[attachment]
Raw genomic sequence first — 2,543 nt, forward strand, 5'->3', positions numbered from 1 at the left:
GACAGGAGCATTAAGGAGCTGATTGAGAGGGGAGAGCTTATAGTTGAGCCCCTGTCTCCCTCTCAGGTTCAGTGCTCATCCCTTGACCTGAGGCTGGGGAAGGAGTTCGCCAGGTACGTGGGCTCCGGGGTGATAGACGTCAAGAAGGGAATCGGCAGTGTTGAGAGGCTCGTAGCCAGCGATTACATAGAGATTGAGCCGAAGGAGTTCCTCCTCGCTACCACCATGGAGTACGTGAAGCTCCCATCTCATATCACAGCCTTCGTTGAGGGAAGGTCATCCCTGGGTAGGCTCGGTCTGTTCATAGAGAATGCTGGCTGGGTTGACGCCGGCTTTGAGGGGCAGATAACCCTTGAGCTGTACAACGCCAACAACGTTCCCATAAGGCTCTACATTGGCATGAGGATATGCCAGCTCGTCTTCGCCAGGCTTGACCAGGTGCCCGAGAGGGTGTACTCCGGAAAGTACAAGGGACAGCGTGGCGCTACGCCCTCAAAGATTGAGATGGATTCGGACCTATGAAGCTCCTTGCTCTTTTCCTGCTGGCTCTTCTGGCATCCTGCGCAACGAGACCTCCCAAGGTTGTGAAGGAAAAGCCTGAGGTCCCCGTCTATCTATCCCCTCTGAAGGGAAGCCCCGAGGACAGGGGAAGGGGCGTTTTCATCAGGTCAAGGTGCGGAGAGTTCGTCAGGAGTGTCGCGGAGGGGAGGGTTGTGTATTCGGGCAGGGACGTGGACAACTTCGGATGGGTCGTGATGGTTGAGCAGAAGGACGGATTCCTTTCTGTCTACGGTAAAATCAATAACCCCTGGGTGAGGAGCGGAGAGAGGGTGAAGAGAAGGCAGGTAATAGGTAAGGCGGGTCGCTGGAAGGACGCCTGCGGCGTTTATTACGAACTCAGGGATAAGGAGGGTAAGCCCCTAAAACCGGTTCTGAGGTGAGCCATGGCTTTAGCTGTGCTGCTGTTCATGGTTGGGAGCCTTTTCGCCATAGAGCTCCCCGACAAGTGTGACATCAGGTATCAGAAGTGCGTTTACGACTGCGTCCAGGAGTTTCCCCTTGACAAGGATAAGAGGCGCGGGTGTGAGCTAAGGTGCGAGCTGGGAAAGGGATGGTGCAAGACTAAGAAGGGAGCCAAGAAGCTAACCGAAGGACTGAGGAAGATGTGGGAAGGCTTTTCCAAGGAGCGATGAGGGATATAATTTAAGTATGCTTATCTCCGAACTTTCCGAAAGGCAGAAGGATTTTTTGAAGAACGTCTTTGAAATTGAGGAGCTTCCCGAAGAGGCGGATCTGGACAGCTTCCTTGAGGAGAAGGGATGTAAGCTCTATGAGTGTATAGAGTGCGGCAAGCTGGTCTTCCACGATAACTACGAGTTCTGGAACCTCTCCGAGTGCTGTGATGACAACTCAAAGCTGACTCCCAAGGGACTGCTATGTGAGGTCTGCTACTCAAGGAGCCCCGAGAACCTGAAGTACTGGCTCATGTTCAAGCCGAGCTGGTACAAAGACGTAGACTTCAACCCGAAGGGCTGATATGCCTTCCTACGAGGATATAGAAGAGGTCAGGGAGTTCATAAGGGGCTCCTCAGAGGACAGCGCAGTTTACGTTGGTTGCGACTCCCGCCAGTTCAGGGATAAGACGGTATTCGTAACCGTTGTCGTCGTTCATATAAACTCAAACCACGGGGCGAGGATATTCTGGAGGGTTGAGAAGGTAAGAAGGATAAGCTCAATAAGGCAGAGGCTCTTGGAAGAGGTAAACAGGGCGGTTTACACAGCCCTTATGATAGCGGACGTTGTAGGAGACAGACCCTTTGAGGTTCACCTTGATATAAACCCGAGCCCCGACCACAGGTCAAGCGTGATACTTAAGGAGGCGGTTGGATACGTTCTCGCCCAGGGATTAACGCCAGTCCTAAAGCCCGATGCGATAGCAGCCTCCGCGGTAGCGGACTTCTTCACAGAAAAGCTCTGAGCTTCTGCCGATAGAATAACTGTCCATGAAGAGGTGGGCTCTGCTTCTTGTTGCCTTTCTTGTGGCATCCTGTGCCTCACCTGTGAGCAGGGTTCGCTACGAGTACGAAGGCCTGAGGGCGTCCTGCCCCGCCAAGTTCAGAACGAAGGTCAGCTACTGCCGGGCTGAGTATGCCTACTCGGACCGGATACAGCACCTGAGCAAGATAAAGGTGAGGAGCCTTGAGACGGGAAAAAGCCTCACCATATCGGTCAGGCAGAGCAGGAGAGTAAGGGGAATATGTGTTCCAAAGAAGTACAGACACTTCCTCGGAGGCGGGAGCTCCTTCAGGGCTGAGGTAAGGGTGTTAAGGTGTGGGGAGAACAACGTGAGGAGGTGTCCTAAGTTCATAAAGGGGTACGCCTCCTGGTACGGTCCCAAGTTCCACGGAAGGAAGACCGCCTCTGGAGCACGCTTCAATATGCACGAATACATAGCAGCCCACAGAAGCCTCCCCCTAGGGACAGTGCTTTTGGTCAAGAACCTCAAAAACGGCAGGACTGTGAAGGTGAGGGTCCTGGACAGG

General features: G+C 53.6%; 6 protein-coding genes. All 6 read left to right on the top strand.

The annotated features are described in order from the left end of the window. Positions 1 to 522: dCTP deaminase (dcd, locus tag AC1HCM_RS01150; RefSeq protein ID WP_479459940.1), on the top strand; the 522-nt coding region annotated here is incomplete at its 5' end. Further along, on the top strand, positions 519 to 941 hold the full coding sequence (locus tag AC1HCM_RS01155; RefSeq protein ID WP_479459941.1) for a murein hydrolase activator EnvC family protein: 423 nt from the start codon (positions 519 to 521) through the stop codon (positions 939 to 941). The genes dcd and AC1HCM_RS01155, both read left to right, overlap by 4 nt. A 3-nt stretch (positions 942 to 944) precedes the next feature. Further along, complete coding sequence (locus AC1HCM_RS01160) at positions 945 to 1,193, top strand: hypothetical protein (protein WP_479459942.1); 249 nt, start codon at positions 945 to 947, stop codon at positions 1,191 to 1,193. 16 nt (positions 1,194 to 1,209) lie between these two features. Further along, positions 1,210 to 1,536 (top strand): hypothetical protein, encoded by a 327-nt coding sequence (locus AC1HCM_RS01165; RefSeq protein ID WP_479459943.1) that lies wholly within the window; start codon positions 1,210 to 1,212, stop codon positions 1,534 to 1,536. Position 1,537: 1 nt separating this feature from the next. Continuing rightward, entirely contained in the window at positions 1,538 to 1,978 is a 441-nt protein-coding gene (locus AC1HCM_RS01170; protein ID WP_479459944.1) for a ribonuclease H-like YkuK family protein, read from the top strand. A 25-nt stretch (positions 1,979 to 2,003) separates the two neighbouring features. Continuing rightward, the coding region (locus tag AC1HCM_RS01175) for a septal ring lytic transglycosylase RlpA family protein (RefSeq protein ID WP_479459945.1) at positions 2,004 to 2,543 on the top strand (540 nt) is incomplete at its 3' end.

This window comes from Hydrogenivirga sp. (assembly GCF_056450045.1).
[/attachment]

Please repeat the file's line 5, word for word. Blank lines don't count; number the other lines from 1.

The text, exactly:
This window comes from Hydrogenivirga sp. (assembly GCF_056450045.1).